High Performance Liquid Chromatography - or HPLC - is one of the most commonly used techniques in chemical analytics. This technique separates, identifies and quantifies different components in a mixture utilizing pumps to pass pressurized liquid solvent containing a the mixture through a column full of an absorbent solid material.
While HPLC was originally coined in 1970 by Prof. Csaba Horváth to define "high pressure liquid chromatography", liquid chromatography was defined in the early 1900s the Russian botanist, Mikhail S. Tswett. Tswett was focused on separating compounds [leaf pigments], extracted from plants using a solvent, in a column packed with particles.
The original HPLC pumps only had a pressure capability of 500 psi [35 bar]. Today's HPLC pumps have a pressure capability of 6,000 psi. As new HPLC instruments were developed, incorporating improved pressure capabilities, injector, detectors and columns, the term HPLC was changed to refer to "high performance liquid chromatography".
HPLC, is capable of looking at different components in a solution to characterize proteins, determine protein stability and degradation, and even determine purification process efficacy, and can be applied to just about any sample; such as pharmaceuticals, food, cosmetics, and industrial chemicals.
VROC®(Viscometer-Rheometer-on-a-Chip) combines microfluidic and MEMS (Micro-Electro-Mechanical Systems) technologies to measure dynamic viscosity over a wide dynamic range of operation. A VROC® cell reads viscosity by measuring the pressure drop as a test liquid flows through its rectangular slit microfluidic channel. As the test liquid is forced to flow through the flow channel, the pressure sensor array measures pressure as a function of position.The VROC® initium one plus automated viscometer, like HPLC, is capable of looking at different components in a solution to characterize proteins, determine protein stability and degradation, and even determine purification process efficacy. Both instruments allow you to load multiple samples, program your software - or protocols - to determine measurements, and then walk away while samples run!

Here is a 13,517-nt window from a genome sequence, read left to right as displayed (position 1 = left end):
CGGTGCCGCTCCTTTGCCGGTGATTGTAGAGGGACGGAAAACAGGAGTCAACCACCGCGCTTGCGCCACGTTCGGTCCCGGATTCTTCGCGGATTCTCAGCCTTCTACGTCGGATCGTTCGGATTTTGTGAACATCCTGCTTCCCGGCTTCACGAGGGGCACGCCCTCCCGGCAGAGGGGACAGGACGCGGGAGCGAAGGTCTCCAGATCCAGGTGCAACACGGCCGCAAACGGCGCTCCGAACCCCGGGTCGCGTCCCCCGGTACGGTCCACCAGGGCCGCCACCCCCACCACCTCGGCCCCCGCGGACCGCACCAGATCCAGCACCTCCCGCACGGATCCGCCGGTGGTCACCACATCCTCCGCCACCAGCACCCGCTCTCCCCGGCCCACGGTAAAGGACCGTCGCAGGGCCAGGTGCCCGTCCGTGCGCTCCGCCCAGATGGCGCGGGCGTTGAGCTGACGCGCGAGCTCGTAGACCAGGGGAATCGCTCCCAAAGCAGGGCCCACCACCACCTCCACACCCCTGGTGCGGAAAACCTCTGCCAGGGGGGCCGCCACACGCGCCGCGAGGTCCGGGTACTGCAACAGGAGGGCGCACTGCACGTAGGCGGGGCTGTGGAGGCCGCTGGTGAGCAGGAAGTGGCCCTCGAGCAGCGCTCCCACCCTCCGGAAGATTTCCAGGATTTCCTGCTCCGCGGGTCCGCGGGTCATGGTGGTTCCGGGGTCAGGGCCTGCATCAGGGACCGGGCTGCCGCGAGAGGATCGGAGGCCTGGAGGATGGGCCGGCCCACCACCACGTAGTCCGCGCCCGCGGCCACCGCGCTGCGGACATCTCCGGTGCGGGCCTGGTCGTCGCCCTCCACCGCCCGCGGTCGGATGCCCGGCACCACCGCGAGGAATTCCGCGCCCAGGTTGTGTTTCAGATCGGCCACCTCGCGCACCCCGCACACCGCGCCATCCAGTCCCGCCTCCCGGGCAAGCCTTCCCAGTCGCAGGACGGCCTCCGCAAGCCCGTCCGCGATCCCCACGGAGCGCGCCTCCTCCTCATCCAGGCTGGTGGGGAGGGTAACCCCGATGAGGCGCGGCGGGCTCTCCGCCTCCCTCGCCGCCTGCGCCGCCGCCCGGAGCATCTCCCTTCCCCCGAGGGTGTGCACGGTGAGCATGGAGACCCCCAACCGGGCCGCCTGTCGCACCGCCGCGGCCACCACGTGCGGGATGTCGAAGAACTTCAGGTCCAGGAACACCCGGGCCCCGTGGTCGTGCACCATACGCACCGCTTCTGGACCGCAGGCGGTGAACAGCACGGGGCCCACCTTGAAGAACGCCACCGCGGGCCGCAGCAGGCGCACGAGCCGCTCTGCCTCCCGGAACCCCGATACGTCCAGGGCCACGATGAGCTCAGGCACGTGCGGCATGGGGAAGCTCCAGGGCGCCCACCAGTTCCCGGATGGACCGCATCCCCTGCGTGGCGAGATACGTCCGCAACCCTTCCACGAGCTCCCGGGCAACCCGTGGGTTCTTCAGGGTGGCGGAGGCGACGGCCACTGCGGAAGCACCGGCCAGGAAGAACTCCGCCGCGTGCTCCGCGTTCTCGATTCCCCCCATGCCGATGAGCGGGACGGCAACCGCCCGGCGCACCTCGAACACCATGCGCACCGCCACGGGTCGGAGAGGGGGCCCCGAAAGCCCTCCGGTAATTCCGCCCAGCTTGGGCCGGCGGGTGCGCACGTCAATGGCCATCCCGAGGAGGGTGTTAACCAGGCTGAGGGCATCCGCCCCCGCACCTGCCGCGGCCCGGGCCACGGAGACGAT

Compared to conventional viscometers and rheometers, RheoSense's microfluidic devices offer several advantages:
Enable high shear rates without flow instabilities
Prevent evaporation and contamination of samples
Render high throughput due to a simple flow-through design
Advanced features of the VROC initium one plus include retrieval and recover. Retrieval allows for unlimited testing on the same sample while recovery provided the ability to do orthonal testing on a sample with known history. With recoverable samples, you are able to take testing a step further and investigate shear impact on proteins, for example by comparing hydrodynamic radius before shearing and after. This is a feature that separates VROC technology from HPLC as HPLC does not allow for sample retrieval or recovery.
Columns are the main component in HPLC because the column is responsible for the separation of the sample components. The sample passes through the column with the mobile phase and separates in its components when it comes out from the column. (pharmaceutical guidelines) The VROC initium one plus samples are loaded via a manual or automated syringe and are measured as they pass through the rectangular slit microfluidic channel. Another advantage of measuring your samples with the initium one plus is the potential presence of bubbles. If bubbles pass through the HPLC column they will break the column, however bubbles passing through the VROC microfluidic channel they will not break your syringes or your chip.
Written by: Eden Reid, RheoSense Senior Marketing and Sales Operations